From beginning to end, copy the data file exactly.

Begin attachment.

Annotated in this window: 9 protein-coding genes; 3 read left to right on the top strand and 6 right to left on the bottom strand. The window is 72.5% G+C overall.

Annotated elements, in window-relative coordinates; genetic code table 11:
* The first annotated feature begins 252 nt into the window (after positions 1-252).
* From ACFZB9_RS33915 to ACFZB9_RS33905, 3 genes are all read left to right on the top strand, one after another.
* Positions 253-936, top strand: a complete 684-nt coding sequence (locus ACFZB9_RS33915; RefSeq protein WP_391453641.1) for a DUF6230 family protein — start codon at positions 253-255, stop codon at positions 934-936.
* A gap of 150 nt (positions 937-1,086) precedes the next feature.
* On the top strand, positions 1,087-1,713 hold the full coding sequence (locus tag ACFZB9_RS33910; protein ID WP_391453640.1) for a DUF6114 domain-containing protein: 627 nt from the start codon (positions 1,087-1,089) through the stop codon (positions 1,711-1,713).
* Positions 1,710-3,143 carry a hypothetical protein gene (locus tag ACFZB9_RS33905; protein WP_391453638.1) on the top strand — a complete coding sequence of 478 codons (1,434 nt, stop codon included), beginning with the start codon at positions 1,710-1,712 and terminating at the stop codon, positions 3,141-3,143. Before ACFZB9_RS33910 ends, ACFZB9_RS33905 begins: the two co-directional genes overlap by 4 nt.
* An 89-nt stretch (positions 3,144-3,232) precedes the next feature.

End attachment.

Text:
Annotated in this window: 9 protein-coding genes; 3 read left to right on the top strand and 6 right to left on the bottom strand. The window is 72.5% G+C overall.

Annotated elements, in window-relative coordinates; genetic code table 11:
* The first annotated feature begins 252 nt into the window (after positions 1-252).
* From ACFZB9_RS33915 to ACFZB9_RS33905, 3 genes are all read left to right on the top strand, one after another.
* Positions 253-936, top strand: a complete 684-nt coding sequence (locus ACFZB9_RS33915; RefSeq protein WP_391453641.1) for a DUF6230 family protein — start codon at positions 253-255, stop codon at positions 934-936.
* A gap of 150 nt (positions 937-1,086) precedes the next feature.
* On the top strand, positions 1,087-1,713 hold the full coding sequence (locus tag ACFZB9_RS33910; protein ID WP_391453640.1) for a DUF6114 domain-containing protein: 627 nt from the start codon (positions 1,087-1,089) through the stop codon (positions 1,711-1,713).
* Positions 1,710-3,143 carry a hypothetical protein gene (locus tag ACFZB9_RS33905; protein WP_391453638.1) on the top strand — a complete coding sequence of 478 codons (1,434 nt, stop codon included), beginning with the start codon at positions 1,710-1,712 and terminating at the stop codon, positions 3,141-3,143. Before ACFZB9_RS33910 ends, ACFZB9_RS33905 begins: the two co-directional genes overlap by 4 nt.
* An 89-nt stretch (positions 3,144-3,232) precedes the next feature.